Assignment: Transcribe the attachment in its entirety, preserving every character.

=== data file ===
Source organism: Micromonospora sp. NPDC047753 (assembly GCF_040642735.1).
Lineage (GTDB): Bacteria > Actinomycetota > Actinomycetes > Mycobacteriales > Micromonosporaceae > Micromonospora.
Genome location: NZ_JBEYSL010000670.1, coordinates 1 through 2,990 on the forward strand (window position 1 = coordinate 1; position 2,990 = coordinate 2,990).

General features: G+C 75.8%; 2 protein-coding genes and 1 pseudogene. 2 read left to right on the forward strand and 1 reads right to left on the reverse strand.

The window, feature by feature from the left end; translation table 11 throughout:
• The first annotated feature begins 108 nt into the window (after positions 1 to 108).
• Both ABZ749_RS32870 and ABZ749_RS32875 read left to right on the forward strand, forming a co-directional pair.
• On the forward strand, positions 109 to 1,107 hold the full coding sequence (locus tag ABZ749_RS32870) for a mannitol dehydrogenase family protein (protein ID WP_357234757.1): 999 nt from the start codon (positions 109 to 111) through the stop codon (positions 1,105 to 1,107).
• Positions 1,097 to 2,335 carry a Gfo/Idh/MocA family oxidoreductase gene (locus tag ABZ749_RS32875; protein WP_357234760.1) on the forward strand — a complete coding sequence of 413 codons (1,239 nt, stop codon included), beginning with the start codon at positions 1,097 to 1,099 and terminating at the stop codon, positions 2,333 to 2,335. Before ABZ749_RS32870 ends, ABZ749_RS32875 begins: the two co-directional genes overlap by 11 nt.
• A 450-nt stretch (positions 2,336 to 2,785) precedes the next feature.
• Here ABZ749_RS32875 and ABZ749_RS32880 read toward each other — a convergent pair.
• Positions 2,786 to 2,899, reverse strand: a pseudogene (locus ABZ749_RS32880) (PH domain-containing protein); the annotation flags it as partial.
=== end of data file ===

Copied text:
Source organism: Micromonospora sp. NPDC047753 (assembly GCF_040642735.1).
Lineage (GTDB): Bacteria > Actinomycetota > Actinomycetes > Mycobacteriales > Micromonosporaceae > Micromonospora.
Genome location: NZ_JBEYSL010000670.1, coordinates 1 through 2,990 on the forward strand (window position 1 = coordinate 1; position 2,990 = coordinate 2,990).

General features: G+C 75.8%; 2 protein-coding genes and 1 pseudogene. 2 read left to right on the forward strand and 1 reads right to left on the reverse strand.

The window, feature by feature from the left end; translation table 11 throughout:
• The first annotated feature begins 108 nt into the window (after positions 1 to 108).
• Both ABZ749_RS32870 and ABZ749_RS32875 read left to right on the forward strand, forming a co-directional pair.
• On the forward strand, positions 109 to 1,107 hold the full coding sequence (locus tag ABZ749_RS32870) for a mannitol dehydrogenase family protein (protein ID WP_357234757.1): 999 nt from the start codon (positions 109 to 111) through the stop codon (positions 1,105 to 1,107).
• Positions 1,097 to 2,335 carry a Gfo/Idh/MocA family oxidoreductase gene (locus tag ABZ749_RS32875; protein WP_357234760.1) on the forward strand — a complete coding sequence of 413 codons (1,239 nt, stop codon included), beginning with the start codon at positions 1,097 to 1,099 and terminating at the stop codon, positions 2,333 to 2,335. Before ABZ749_RS32870 ends, ABZ749_RS32875 begins: the two co-directional genes overlap by 11 nt.
• A 450-nt stretch (positions 2,336 to 2,785) precedes the next feature.
• Here ABZ749_RS32875 and ABZ749_RS32880 read toward each other — a convergent pair.
• Positions 2,786 to 2,899, reverse strand: a pseudogene (locus ABZ749_RS32880) (PH domain-containing protein); the annotation flags it as partial.